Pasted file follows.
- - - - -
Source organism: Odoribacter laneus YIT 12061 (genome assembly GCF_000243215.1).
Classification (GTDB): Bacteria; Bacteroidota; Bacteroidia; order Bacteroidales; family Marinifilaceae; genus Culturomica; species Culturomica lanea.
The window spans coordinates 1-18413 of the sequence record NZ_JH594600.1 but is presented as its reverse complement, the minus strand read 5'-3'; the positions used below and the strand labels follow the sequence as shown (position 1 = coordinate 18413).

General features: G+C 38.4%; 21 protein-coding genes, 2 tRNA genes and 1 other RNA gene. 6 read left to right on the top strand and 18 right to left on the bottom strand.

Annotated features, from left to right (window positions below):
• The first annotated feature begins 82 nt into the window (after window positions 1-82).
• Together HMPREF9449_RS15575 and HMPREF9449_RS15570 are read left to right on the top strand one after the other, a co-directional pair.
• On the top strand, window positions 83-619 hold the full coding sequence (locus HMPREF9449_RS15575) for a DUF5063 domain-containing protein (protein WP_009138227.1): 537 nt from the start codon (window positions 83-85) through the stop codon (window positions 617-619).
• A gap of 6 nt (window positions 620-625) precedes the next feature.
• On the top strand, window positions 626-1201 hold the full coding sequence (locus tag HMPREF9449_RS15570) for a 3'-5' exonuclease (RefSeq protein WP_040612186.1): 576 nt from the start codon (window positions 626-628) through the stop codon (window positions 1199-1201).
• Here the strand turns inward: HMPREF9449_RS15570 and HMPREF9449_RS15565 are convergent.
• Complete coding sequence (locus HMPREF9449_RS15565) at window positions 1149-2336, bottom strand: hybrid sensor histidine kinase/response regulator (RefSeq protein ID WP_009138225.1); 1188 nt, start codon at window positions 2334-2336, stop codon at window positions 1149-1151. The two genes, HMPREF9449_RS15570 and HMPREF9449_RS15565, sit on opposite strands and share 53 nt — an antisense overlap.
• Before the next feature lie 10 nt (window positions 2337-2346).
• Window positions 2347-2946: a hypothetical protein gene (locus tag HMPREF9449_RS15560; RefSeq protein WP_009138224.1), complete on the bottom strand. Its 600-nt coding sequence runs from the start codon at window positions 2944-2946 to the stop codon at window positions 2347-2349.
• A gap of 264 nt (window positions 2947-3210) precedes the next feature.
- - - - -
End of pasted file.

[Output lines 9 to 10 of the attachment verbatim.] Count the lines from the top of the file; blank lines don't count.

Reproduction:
• A gap of 6 nt (window positions 620-625) precedes the next feature.
• On the top strand, window positions 626-1201 hold the full coding sequence (locus tag HMPREF9449_RS15570) for a 3'-5' exonuclease (RefSeq protein WP_040612186.1): 576 nt from the start codon (window positions 626-628) through the stop codon (window positions 1199-1201).